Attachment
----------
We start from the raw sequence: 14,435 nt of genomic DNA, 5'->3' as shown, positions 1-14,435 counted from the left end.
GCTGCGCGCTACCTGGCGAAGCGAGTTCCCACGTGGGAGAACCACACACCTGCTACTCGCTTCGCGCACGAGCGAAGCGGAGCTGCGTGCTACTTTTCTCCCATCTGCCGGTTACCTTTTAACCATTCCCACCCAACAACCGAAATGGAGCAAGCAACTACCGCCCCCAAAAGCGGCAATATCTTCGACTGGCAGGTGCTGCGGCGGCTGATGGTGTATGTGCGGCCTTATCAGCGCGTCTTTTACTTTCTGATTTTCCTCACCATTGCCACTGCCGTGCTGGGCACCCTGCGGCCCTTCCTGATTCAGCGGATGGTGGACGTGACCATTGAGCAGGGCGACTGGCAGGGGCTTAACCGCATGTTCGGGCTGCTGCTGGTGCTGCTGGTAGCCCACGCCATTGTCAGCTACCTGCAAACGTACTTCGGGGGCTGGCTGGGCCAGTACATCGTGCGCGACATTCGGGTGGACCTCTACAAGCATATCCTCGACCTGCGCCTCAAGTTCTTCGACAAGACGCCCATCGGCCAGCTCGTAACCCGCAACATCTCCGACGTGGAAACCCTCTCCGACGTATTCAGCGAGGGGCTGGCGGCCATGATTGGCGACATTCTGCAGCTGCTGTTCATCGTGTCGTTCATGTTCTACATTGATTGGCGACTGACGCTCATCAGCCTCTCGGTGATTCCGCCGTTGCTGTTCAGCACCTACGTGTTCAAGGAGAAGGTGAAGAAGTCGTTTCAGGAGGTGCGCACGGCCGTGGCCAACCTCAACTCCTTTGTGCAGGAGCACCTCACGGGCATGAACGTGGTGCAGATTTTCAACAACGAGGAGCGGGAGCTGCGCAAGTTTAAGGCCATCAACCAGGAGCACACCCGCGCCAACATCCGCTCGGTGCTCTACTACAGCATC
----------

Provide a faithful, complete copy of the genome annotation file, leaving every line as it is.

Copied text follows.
We start from the raw sequence: 14,435 nt of genomic DNA, 5'->3' as shown, positions 1-14,435 counted from the left end.
GCTGCGCGCTACCTGGCGAAGCGAGTTCCCACGTGGGAGAACCACACACCTGCTACTCGCTTCGCGCACGAGCGAAGCGGAGCTGCGTGCTACTTTTCTCCCATCTGCCGGTTACCTTTTAACCATTCCCACCCAACAACCGAAATGGAGCAAGCAACTACCGCCCCCAAAAGCGGCAATATCTTCGACTGGCAGGTGCTGCGGCGGCTGATGGTGTATGTGCGGCCTTATCAGCGCGTCTTTTACTTTCTGATTTTCCTCACCATTGCCACTGCCGTGCTGGGCACCCTGCGGCCCTTCCTGATTCAGCGGATGGTGGACGTGACCATTGAGCAGGGCGACTGGCAGGGGCTTAACCGCATGTTCGGGCTGCTGCTGGTGCTGCTGGTAGCCCACGCCATTGTCAGCTACCTGCAAACGTACTTCGGGGGCTGGCTGGGCCAGTACATCGTGCGCGACATTCGGGTGGACCTCTACAAGCATATCCTCGACCTGCGCCTCAAGTTCTTCGACAAGACGCCCATCGGCCAGCTCGTAACCCGCAACATCTCCGACGTGGAAACCCTCTCCGACGTATTCAGCGAGGGGCTGGCGGCCATGATTGGCGACATTCTGCAGCTGCTGTTCATCGTGTCGTTCATGTTCTACATTGATTGGCGACTGACGCTCATCAGCCTCTCGGTGATTCCGCCGTTGCTGTTCAGCACCTACGTGTTCAAGGAGAAGGTGAAGAAGTCGTTTCAGGAGGTGCGCACGGCCGTGGCCAACCTCAACTCCTTTGTGCAGGAGCACCTCACGGGCATGAACGTGGTGCAGATTTTCAACAACGAGGAGCGGGAGCTGCGCAAGTTTAAGGCCATCAACCAGGAGCACACCCGCGCCAACATCCGCTCGGTGCTCTACTACAGCATC